Berdan primers in early UMC cartridges (pre 1874?)


#1

Posted at request of collector in Argentina:

Dear Sirs:
I’m member of the AACAM (Asociación Argentina Coleccionistas de Armas y Municiones - Guns and Ammunition Collectors Argentine Association). At this time, I’m working with an archeologist team in an historical site where there took place a battle in november 1874. They found a lot of head cases (the rest of the case dissapered in the ground…) with Berdan primers, with the classic UMC headstamp (concentric circle). But there are also a few ones with plain base and a Boxer primer.
My first question is: how many years UMC load his cartridges with Berdan primers. In that battle the soldiers were armed with Remington rolling block rifles in .43 Spanish caliber.

In a map of the battle dated in 1875, there is a mention about the use of Martini Henry rifles. In that case, we can think that the Boxer primed cases were for Martini Henry Rifles, but the rim diameter is small than .577/.450 MH cartridges. And the second question: may be that those Martini Henry rifles were chambered for the .45" Ball Boxer Henry Experimental cartridge (with straight case)?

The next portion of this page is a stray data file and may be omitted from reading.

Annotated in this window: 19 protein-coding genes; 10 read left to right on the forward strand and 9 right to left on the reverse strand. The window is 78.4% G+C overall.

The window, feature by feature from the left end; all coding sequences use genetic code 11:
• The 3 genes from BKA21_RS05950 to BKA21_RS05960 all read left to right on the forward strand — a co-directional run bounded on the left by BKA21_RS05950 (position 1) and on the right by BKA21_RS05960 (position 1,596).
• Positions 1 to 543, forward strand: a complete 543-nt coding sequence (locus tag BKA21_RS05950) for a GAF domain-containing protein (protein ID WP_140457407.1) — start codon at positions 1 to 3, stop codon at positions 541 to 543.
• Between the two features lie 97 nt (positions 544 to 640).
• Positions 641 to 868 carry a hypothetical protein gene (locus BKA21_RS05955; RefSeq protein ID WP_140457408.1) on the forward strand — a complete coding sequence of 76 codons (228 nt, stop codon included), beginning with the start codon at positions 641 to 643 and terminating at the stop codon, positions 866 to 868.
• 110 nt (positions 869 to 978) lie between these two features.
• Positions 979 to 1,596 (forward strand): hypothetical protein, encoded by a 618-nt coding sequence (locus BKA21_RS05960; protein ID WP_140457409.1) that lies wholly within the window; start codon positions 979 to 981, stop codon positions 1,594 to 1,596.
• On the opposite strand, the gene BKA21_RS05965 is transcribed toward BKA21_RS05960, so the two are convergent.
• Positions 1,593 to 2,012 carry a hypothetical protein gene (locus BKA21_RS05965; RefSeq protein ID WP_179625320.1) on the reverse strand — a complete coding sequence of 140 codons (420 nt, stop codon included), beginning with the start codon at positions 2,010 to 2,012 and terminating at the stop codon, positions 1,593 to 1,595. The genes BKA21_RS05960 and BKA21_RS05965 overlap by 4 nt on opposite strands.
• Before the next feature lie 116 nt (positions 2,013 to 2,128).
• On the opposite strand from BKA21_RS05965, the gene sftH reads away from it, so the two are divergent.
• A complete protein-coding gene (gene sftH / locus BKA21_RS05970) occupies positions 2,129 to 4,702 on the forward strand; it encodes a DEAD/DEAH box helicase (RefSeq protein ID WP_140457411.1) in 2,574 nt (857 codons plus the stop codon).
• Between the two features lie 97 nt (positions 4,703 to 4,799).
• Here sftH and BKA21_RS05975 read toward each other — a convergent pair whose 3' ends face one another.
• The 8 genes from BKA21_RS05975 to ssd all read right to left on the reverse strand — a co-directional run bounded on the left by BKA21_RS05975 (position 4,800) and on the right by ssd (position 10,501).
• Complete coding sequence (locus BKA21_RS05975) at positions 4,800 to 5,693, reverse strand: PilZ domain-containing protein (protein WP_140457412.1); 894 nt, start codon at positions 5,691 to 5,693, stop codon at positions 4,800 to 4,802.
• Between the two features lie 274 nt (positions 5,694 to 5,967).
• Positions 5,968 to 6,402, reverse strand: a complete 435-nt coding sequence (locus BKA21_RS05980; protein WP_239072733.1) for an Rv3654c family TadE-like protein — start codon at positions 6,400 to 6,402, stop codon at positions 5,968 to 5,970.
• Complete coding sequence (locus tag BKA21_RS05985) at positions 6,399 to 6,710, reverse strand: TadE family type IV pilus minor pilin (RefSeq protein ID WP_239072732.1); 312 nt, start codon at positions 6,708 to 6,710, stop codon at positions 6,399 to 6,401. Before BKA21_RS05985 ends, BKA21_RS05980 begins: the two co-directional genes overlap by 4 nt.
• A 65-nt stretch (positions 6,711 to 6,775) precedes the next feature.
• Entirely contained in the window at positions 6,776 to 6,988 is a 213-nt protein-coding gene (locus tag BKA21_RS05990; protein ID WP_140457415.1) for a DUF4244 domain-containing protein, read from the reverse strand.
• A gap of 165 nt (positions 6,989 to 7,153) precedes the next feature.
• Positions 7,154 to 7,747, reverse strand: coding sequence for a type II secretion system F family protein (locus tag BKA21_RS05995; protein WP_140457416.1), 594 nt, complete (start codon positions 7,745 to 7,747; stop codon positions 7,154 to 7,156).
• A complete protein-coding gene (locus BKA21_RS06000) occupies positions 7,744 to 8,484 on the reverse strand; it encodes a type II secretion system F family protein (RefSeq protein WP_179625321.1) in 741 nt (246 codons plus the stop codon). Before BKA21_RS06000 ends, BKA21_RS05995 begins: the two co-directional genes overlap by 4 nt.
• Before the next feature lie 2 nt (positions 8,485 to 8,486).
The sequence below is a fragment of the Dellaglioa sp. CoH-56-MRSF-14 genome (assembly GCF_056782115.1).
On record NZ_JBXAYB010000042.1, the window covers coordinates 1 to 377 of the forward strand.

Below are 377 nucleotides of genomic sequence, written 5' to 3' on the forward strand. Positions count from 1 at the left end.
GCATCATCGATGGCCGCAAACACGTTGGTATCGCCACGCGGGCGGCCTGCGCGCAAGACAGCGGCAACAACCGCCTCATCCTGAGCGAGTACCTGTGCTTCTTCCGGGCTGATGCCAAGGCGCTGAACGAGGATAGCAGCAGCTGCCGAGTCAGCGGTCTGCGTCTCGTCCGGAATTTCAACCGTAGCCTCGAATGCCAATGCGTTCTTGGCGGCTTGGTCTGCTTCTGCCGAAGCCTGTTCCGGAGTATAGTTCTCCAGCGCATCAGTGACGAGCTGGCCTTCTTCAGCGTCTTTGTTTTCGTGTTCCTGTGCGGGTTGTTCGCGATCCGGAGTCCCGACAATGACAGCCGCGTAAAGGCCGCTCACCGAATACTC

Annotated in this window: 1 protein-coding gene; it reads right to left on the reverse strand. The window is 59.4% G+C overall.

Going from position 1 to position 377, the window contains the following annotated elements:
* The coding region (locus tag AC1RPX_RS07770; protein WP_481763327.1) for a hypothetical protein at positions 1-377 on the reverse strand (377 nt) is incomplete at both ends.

Thanking you in anticipation

Alejandro Millar (AACAM Nr.243)


#2

Mr Millar–U.M.C. loaded the .43 Spanish cartridge with no headstamp and Berdan priming right up to the merger of Remington Arms. Co. with U.M.C. in 1911. The first U.M.C. listing was 1869.


#3

Mr. Millar: UMC made its .43 Spanish Remington Berdan-primed cartridge for decades with virtually no change, as Ron Merchant pointed out. There is, however, one feature that might help date your finds. The reinforcing cup in the base of the cartridge, intended to seal the hollow rim from combustion gasses, was changed in accordance with Jerome Orcutt’s U.S. patent 155,841 (granted 13 Oct. 1874). This patent provided for an “annular groove in [the] reinforce between cap and shell” that can be readily observed if the reinforce (reinforcing cup) can be clearly seen. This might require cutting the base off the cup, or perhaps the broken cases to which you have access will permit checking without cutting. In the Spanish Remington cartridge this cup-shaped reinforce is about a half-inch (13 m/m) in diameter and perhaps half that high. The annular groove in question runs radially around the middle of this cup. There remains the question of how early UMC actually began to use the annular groove in this caliber, but this should be of some help in your project. Good luck, Jack